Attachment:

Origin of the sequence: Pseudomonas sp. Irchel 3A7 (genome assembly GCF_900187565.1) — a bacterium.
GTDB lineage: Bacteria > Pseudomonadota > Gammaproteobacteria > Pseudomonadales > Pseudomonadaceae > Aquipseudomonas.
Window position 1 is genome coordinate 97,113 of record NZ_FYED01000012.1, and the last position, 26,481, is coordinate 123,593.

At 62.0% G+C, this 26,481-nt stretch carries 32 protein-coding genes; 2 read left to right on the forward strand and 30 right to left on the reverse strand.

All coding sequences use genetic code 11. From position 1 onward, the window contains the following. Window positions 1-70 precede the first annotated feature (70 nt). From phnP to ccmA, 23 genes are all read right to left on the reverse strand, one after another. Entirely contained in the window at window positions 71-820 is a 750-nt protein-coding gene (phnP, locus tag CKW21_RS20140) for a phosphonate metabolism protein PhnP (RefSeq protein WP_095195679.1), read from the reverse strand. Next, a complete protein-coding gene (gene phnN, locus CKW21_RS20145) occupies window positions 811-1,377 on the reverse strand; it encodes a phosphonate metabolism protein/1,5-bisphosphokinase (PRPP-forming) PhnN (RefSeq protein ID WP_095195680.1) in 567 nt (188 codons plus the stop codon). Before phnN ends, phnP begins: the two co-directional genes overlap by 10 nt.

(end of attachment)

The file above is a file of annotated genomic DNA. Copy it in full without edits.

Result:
Origin of the sequence: Pseudomonas sp. Irchel 3A7 (genome assembly GCF_900187565.1) — a bacterium.
GTDB lineage: Bacteria > Pseudomonadota > Gammaproteobacteria > Pseudomonadales > Pseudomonadaceae > Aquipseudomonas.
Window position 1 is genome coordinate 97,113 of record NZ_FYED01000012.1, and the last position, 26,481, is coordinate 123,593.

At 62.0% G+C, this 26,481-nt stretch carries 32 protein-coding genes; 2 read left to right on the forward strand and 30 right to left on the reverse strand.

All coding sequences use genetic code 11. From position 1 onward, the window contains the following. Window positions 1-70 precede the first annotated feature (70 nt). From phnP to ccmA, 23 genes are all read right to left on the reverse strand, one after another. Entirely contained in the window at window positions 71-820 is a 750-nt protein-coding gene (phnP, locus tag CKW21_RS20140) for a phosphonate metabolism protein PhnP (RefSeq protein WP_095195679.1), read from the reverse strand. Next, a complete protein-coding gene (gene phnN, locus CKW21_RS20145) occupies window positions 811-1,377 on the reverse strand; it encodes a phosphonate metabolism protein/1,5-bisphosphokinase (PRPP-forming) PhnN (RefSeq protein ID WP_095195680.1) in 567 nt (188 codons plus the stop codon). Before phnN ends, phnP begins: the two co-directional genes overlap by 10 nt.